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The Catholic Church's Teaching on Stem-Cell Research

Is all stem-cell research immoral?

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Important Questions:

The Catholic Church is concerned with the protection of all innocent human life. Scientific research is important, but it can never come at the expense of the weakest among us.

  • Are there different types of stem-cell research?
  • Is the Catholic Church opposed to all stem-cell research?
  • What is the Church’s teaching on the use of tissue from aborted children?
  • Is there a conflict between the need for scientific research and the Church’s teaching on the protection of innocent life?

What Are Stem Cells?:

Stem cells are a special type of cell that can easily divide to create new cells; pluripotent stem cells, which are the subject of most research, can create new cells of various types. Over the last several years, scientists have been optimistic about the possibility of using stem cells to treat a wide range of diseases and other health problems, because stem cells could potentially regenerate damaged tissues and organs.

Types of Stem-Cell Research:

While news reports and political debates often use the term “stem-cell research” to discuss all scientific research involving stem cells, the truth is that there are a number of different types of stem cells that are being studied. For example, adult stem cells are often drawn from bone marrow, while umbilical-cord stem cells are taken from the blood that remains in the umbilical cord after birth. Most recently, stem cells have been found in the amniotic fluid that surrounds a baby in the womb.

Support for Non-Embryonic Stem-Cell Research:

There is no controversy about research involving all of these types of stem cells. In fact, the Catholic Church has publicly supported adult and umbilical-cord stem-cell research, and Church leaders were among the first to applaud the discovery of amniotic stem cells and to call for further research.

Opposition to Embryonic Stem-Cell Research:

The Church has consistently opposed research on embryonic stem cells, however. For several years now, many scientists have called for greater research on embryonic stem cells, because they believe that embryonic stem cells exhibit greater pluripotency (the ability to divide into different types of cells) than, say, adult stem cells.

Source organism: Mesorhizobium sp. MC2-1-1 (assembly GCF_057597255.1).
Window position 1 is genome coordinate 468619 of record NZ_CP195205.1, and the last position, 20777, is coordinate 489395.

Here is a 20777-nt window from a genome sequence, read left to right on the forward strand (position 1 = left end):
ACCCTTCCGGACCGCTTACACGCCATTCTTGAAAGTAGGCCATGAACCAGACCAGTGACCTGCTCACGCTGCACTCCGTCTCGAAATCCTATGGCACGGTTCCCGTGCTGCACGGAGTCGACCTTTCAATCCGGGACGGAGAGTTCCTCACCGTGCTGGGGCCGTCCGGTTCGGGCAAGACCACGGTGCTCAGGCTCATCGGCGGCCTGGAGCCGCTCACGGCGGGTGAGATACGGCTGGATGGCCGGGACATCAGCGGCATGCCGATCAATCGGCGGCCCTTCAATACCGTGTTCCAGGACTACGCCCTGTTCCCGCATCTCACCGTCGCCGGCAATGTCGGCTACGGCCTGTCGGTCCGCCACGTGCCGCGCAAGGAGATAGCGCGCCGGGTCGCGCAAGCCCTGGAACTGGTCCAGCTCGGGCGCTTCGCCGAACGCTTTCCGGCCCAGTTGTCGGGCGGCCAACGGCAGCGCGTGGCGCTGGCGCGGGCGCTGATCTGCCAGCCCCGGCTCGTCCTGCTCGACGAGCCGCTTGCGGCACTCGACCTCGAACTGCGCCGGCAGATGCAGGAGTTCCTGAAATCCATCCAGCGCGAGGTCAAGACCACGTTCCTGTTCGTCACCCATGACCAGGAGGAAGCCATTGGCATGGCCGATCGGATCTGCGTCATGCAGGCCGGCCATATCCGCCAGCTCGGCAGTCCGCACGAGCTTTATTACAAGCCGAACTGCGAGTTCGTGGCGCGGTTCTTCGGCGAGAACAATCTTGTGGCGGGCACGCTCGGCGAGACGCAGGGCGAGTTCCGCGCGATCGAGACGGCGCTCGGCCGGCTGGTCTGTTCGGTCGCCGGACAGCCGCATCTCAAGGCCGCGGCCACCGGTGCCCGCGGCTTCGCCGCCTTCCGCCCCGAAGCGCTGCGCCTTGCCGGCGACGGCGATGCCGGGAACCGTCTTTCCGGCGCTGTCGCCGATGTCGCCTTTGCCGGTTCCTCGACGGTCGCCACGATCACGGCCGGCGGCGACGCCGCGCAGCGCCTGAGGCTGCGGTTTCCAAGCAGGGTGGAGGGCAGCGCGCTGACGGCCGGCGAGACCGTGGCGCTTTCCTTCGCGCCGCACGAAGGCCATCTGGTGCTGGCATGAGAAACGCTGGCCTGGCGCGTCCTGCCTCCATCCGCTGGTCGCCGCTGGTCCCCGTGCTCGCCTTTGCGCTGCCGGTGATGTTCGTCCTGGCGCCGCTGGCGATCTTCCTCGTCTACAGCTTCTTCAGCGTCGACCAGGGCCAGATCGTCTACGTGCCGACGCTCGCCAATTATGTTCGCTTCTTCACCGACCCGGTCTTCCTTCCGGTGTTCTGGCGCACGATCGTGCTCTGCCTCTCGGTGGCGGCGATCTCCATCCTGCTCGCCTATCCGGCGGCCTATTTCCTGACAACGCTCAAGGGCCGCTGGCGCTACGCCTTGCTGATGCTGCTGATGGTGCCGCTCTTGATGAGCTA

The public debate around stem-cell research focused entirely on embryonic stem-cell research (ESCR). The failure to distinguish between ESCR and other forms of stem-cell research has muddied the debate.

Reconciling Science and Faith:

Ironically, despite all of the media attention that has been devoted to ESCR, not a single therapeutic use has been developed with embryonic stem cells. In fact, every use of embryonic stem cells in other tissue has led to the creation of tumors.

The greatest advances in stem-cell research so far have come through adult stem-cell research: Dozens of therapeutic uses have been developed and are currently in use. And the recent discovery of amniotic stem cells may well provide scientists with all the advantages that they had hoped to derive from ESCR, but without any of the moral objections.

Basis of Opposition:

On August 25, 2000, the Pontifical Academy for Life released a document entitled “Declaration on the Production and the Scientific and Therapeutic Use of Human Embryonic Stem Cells,” which summarizes the reasons why the Catholic Church opposes ESCR.

  • First, the preparation of embryonic stem cells from a living embryo requires the destruction of the embryo, which the Church teaches is a gravely immoral act.
     
  • Second, some scientists have used cloning to produce embryos in order to harvest stem cells. While these embryos are not created in the normal manner, the Church recognizes that they, too, are alive, and their destruction is gravely immoral.
     
  • Third, the Church opposes the use of embryonic stem-cell lines that already exist for the same reason that She opposes the creation of new lines: Those lines began with the destruction of innocent human life.

It doesn’t matter whether scientific advances may be made through ESCR; the Church teaches that we can never do evil, even if good may come of it, and there is no way to obtain embryonic stem cells without destroying innocent human life.

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